The Film Center continued to create several hundred short and feature-length documentaries for the United States Armed Forces, state and federal governments, non-profit organizations and the private sector. In addition, a series was produced for the Ford Foundation’s television program, Omnibus.
Among the films produced were The Cape Ann Story, (1946) depicting the revival of post-war ship building in the Cape Ann-Gloucester, Massachusetts area; The Blue Angels, (1958) produced for the Grumman Aircraft and the U. S. Navy, featuring the Navy’s demonstration flying team; Old Man in a Hurry, (1953) a Reader’s Digest story about Bion Shivley, the oldest driver to win the famed Hambletonian Stakes harness race with the horse he trained named Sharp Note; and Backfire, (1950) a Freedom Foundation award winner produced for the Atomic Energy Commission.
In the early 1960s, Mr. Knox formed a business relationship with Chet Huntley, co-anchor of the NBC Huntley-Brinkley Report, producing informational films of topical interest for television and supplementary distribution. Mr. Huntley was the narrator of The Laser, one of a series of the Princeton Report’s inter-disciplinary films dealing with the physical sciences. The film featured Dr. Charles Townes, who was awarded the Nobel Prize for his work in laser development.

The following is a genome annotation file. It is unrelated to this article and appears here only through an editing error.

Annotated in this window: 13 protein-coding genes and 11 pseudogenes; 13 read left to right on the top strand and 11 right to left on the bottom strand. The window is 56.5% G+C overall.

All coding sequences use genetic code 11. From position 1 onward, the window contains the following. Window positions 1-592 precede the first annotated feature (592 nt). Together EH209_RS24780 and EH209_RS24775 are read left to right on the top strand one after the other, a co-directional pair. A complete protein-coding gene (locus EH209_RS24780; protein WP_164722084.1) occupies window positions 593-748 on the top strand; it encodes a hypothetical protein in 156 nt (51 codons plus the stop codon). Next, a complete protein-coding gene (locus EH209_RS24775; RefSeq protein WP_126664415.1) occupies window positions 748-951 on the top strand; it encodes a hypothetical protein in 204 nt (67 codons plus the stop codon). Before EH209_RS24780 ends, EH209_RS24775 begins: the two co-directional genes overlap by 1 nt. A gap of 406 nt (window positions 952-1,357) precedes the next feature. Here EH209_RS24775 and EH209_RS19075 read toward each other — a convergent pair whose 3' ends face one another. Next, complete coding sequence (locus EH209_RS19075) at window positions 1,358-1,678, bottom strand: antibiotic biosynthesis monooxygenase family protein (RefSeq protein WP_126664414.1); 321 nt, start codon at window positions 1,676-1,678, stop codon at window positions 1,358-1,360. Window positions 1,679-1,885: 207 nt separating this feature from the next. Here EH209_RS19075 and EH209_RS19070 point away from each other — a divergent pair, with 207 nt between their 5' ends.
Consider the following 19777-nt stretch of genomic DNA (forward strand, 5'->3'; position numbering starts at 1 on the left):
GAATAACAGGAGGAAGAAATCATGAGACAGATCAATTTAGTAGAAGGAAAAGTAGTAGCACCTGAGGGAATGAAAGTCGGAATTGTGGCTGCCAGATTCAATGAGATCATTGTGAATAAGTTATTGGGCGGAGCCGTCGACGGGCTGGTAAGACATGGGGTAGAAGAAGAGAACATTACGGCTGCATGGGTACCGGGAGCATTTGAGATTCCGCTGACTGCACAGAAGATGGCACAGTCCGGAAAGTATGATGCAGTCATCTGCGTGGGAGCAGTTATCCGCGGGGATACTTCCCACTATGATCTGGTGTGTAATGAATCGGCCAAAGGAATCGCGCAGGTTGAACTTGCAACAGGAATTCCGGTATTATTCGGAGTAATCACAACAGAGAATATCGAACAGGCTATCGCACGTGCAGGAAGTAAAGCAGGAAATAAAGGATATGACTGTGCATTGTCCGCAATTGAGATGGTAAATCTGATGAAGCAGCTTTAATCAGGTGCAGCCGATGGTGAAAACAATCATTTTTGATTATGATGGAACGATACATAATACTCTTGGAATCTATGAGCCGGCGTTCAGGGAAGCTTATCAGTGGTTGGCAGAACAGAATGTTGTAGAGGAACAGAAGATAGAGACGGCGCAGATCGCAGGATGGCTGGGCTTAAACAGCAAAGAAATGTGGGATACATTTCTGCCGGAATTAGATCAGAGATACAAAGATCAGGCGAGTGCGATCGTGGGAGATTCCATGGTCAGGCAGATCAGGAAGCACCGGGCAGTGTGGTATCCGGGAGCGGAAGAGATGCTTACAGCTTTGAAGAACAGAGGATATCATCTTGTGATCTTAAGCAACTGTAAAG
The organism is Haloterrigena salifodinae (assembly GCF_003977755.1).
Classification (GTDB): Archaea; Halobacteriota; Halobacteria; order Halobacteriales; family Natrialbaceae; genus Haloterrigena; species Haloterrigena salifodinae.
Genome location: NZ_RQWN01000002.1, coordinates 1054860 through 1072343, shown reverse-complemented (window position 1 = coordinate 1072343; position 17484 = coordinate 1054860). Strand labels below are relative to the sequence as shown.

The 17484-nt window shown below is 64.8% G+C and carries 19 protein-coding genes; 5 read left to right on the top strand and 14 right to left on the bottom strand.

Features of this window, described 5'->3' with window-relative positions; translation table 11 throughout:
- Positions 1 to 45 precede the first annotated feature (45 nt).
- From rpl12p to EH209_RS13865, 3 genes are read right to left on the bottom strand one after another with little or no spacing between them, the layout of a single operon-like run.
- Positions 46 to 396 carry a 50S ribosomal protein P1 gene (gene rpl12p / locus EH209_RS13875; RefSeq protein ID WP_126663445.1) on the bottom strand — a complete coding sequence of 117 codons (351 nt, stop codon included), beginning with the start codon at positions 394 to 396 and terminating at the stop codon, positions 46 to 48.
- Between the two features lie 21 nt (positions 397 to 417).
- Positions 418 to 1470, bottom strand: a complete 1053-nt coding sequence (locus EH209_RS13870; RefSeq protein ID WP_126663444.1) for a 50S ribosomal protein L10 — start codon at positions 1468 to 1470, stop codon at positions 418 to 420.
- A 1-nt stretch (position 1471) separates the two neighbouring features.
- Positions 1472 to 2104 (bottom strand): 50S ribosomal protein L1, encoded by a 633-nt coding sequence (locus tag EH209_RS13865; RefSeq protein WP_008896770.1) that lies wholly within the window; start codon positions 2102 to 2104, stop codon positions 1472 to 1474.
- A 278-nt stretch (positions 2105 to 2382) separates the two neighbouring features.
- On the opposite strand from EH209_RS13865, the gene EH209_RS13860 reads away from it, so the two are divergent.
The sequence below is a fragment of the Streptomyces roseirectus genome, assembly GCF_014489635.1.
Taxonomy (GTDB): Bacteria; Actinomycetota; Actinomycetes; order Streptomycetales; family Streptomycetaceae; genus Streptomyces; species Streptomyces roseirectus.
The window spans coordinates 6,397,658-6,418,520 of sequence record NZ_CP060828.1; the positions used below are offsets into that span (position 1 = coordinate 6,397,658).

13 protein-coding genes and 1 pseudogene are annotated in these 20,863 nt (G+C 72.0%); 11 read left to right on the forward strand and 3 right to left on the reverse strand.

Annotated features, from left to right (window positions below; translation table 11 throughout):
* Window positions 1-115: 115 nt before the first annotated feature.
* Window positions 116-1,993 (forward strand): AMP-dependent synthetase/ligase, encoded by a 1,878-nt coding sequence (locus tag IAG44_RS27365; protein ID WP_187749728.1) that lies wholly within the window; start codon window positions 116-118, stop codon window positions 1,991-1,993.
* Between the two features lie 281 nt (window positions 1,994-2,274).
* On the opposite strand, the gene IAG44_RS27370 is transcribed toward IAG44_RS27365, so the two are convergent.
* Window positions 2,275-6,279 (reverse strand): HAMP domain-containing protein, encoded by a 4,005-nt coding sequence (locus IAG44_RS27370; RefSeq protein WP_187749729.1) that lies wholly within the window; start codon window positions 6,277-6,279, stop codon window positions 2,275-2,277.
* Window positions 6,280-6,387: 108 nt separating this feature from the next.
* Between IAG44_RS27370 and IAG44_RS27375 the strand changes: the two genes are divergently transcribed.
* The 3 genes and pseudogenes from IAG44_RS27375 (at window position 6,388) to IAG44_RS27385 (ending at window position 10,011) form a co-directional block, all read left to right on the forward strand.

In 1954 Mr. Knox had a business relationship with Martin Jones and Henry Olmstead to produce a series for television on the U. S. Marines.
In 1968 Mr. Knox established a New Mexico Corporation, SKS Productions, with Jack Schaefer, the author of Shane and many other fictional works. SKS did not produce any films.
Films produced by Mr. Knox were recognized with many awards and citations from the National 16mm Victory Film Committee, Film Council of Greater Boston, New York Film Council, New Jersey State Council on the Arts, Cleveland Film Assembly and others.
Biographic information provided by Mr. Toby Knox, February 11, 2009